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OSA Foundation was an ambitious project to re-invent e-mail. They had high-quality people on the board. This is their thinking about good programming practices:
  • Continuous releases and daily builds
  • Rather than put a bug in the bug database, first try to fix it.
  • Don’t code first and ask QA to find bugs.The engineer who wrote the code is mostly responsible for QA.
  • No code is finished until the unit test is finished.
  • Good design results from getting something going quickly, followed by lots of quick iteration.
  • The best architectures evolve for a long time.
  • Code reviews are a regular part of development.
  • Difficult parts of code are best done by a team of two people working closely together.
  • If you see a new bug while doing something else, drop everything and jump on the chance to fix it. It just make your life easier down the road.
  • It is possible to eliminate all bugs from many subsystems and you should use techniques that make it possible, like monte carlo simulations and exhaustive checking code whenever possible.
  • Complexity is your enemy – the sooner you learn the smell of too much complexity, the better.
  • Simplicity is your friend. Don’t fall for a really cool fancy algorithm unless you know you need it.
  • Buzzword technologies often become religious. The only thing you should be religious about is happy customers and they don’t care about buzzwords.
  • Don’t build elaborate systems unless you know you need them.
  • Research existing open source project to make sure the code you need isn’t already available.
  • Never write a slow program.
  • By the time your project is finished your competitor’s project will be way better than you think.
  • Price is only one feature of software. It’s often not the most important. From the user’s perspective, simple things should be simple and complex things should be possible.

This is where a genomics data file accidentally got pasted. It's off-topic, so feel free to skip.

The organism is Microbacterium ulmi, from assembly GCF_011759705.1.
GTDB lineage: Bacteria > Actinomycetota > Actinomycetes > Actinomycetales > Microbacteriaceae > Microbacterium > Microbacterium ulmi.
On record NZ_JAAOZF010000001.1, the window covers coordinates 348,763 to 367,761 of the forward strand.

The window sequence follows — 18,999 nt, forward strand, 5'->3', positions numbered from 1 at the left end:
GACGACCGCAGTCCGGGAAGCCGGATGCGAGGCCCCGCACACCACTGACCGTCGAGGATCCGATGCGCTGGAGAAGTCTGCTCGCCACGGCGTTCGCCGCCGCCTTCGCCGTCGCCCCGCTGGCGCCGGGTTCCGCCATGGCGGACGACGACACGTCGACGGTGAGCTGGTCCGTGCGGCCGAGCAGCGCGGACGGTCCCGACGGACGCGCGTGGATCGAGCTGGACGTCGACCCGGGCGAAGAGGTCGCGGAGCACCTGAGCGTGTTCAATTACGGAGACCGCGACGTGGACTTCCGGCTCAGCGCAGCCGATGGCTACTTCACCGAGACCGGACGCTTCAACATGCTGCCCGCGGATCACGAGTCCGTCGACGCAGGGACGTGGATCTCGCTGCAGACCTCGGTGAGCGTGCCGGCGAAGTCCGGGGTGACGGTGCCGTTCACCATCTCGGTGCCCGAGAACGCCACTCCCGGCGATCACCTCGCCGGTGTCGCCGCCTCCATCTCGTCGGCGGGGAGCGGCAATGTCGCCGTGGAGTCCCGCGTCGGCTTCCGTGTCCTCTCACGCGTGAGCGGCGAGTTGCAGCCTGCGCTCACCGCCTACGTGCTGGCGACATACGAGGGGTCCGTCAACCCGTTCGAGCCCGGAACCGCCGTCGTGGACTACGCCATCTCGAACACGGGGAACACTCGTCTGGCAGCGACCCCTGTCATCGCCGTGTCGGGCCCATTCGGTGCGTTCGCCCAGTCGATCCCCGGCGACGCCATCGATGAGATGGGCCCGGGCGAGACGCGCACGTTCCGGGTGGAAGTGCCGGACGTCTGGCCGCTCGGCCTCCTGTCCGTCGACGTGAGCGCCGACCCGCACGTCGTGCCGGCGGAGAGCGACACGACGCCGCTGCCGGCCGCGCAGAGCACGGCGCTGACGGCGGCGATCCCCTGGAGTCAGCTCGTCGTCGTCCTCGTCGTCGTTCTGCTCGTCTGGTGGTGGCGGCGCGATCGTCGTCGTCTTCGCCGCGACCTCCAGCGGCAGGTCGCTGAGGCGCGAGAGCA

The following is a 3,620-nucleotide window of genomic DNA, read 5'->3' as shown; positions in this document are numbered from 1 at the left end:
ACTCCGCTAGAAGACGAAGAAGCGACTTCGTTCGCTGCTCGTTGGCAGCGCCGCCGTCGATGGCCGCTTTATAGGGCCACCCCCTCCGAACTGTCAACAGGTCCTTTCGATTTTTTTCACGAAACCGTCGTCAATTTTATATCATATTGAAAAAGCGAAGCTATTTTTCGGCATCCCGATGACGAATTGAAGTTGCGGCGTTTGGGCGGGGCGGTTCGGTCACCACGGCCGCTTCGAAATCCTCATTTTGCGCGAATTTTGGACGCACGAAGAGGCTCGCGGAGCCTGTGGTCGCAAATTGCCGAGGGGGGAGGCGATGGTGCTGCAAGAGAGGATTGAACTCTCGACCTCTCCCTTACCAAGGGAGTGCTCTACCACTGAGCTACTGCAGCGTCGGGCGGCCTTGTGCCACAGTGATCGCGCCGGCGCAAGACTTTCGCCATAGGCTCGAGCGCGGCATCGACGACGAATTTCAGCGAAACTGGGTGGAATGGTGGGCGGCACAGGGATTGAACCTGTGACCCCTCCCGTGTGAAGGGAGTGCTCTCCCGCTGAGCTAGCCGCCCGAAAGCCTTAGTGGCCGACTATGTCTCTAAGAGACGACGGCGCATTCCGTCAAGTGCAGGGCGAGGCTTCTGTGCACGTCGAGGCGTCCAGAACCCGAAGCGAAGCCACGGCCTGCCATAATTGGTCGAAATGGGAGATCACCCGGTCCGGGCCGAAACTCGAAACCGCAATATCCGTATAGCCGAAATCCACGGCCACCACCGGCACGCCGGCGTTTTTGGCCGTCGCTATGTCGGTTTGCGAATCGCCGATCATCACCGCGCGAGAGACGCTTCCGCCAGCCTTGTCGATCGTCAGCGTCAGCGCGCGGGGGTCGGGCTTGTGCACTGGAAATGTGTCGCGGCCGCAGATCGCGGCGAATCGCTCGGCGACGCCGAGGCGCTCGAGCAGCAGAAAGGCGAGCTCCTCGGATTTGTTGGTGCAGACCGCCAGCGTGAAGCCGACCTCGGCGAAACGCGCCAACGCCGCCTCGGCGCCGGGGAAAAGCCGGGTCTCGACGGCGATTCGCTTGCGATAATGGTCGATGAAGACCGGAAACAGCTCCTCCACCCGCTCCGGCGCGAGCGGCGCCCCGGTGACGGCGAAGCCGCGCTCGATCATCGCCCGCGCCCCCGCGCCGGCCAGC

• Automate releases.
  • Use source level debuggers.
  • Use IDEs
  • Don’t write makefiles unless you have too.
  • Measure then optimize.
  • Always spend at least 10% of your time learning new things.
  • Use multiple languages, programming environments, operating systems and programming methodologies until you are comfortable with them and learn to appreciate the benefits of different approaches.
  • Use the best tools, even if they are expensive.
  • Optimize variable names for maximum clarity, not minimum typing.
  • It’s OK to make mistakes. The only thing that isn’t OK is to not learn from them.
  • Don’t leave code commented out unless it’s clearly explained.
  • Approach each piece of code you write like it’s final finished code.
  • Don’t leave loose ends to clean up later because you’ll never have time to clean them up.
  • Never code an algorithm that you know won’t work in the final product either because it won’t scale, run fast enough, or will have a rare failure case.
  • All successful products have a life longer than you can conceive.
  • Files and processors will grow by factors of 10,000 – make sure your design can accommodate change.
  • Don’t code the first algorithm that comes to mind.
  • Try to examine all possible approaches and choose the best.
  • Get someone to review your approach before coding.
  • Don’t put band aids on bad code, rewrite it. At first is seems hard, but after you’ve done it awhile you’ll find successive rewrites go much faster than you thought.
  • When you work on someone else’s code, don’t leave it in worse shape than it came to you.
  • Ask the original author to review your change.
  • No bug is impossible to fix.
  • Get to be good friends with a programmer, designer, or writer who’s better than you.

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